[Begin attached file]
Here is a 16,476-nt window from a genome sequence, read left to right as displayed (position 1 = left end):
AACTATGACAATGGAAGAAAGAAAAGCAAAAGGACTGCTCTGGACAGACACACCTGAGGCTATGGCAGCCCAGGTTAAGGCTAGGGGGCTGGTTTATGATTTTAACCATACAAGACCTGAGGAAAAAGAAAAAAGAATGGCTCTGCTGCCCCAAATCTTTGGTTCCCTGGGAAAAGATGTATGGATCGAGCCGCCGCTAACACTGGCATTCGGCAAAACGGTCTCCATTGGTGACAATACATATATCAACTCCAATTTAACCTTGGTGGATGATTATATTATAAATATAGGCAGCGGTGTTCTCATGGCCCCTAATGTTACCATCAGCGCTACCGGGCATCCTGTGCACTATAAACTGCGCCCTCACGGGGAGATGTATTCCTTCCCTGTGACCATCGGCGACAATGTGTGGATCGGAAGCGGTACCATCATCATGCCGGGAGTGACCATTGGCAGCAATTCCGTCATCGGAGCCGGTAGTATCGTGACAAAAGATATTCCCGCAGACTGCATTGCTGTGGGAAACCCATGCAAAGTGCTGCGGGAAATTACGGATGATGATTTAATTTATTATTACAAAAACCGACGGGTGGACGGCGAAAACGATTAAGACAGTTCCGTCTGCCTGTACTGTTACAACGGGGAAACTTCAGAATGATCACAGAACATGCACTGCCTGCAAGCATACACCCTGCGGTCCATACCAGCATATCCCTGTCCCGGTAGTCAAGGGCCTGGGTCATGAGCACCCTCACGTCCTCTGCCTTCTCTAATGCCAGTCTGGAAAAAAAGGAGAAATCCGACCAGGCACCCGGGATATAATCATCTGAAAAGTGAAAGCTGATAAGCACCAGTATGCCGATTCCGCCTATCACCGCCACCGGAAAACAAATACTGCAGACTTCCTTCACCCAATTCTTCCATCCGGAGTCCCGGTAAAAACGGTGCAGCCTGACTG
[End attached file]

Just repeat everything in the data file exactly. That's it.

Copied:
Here is a 16,476-nt window from a genome sequence, read left to right as displayed (position 1 = left end):
AACTATGACAATGGAAGAAAGAAAAGCAAAAGGACTGCTCTGGACAGACACACCTGAGGCTATGGCAGCCCAGGTTAAGGCTAGGGGGCTGGTTTATGATTTTAACCATACAAGACCTGAGGAAAAAGAAAAAAGAATGGCTCTGCTGCCCCAAATCTTTGGTTCCCTGGGAAAAGATGTATGGATCGAGCCGCCGCTAACACTGGCATTCGGCAAAACGGTCTCCATTGGTGACAATACATATATCAACTCCAATTTAACCTTGGTGGATGATTATATTATAAATATAGGCAGCGGTGTTCTCATGGCCCCTAATGTTACCATCAGCGCTACCGGGCATCCTGTGCACTATAAACTGCGCCCTCACGGGGAGATGTATTCCTTCCCTGTGACCATCGGCGACAATGTGTGGATCGGAAGCGGTACCATCATCATGCCGGGAGTGACCATTGGCAGCAATTCCGTCATCGGAGCCGGTAGTATCGTGACAAAAGATATTCCCGCAGACTGCATTGCTGTGGGAAACCCATGCAAAGTGCTGCGGGAAATTACGGATGATGATTTAATTTATTATTACAAAAACCGACGGGTGGACGGCGAAAACGATTAAGACAGTTCCGTCTGCCTGTACTGTTACAACGGGGAAACTTCAGAATGATCACAGAACATGCACTGCCTGCAAGCATACACCCTGCGGTCCATACCAGCATATCCCTGTCCCGGTAGTCAAGGGCCTGGGTCATGAGCACCCTCACGTCCTCTGCCTTCTCTAATGCCAGTCTGGAAAAAAAGGAGAAATCCGACCAGGCACCCGGGATATAATCATCTGAAAAGTGAAAGCTGATAAGCACCAGTATGCCGATTCCGCCTATCACCGCCACCGGAAAACAAATACTGCAGACTTCCTTCACCCAATTCTTCCATCCGGAGTCCCGGTAAAAACGGTGCAGCCTGACTG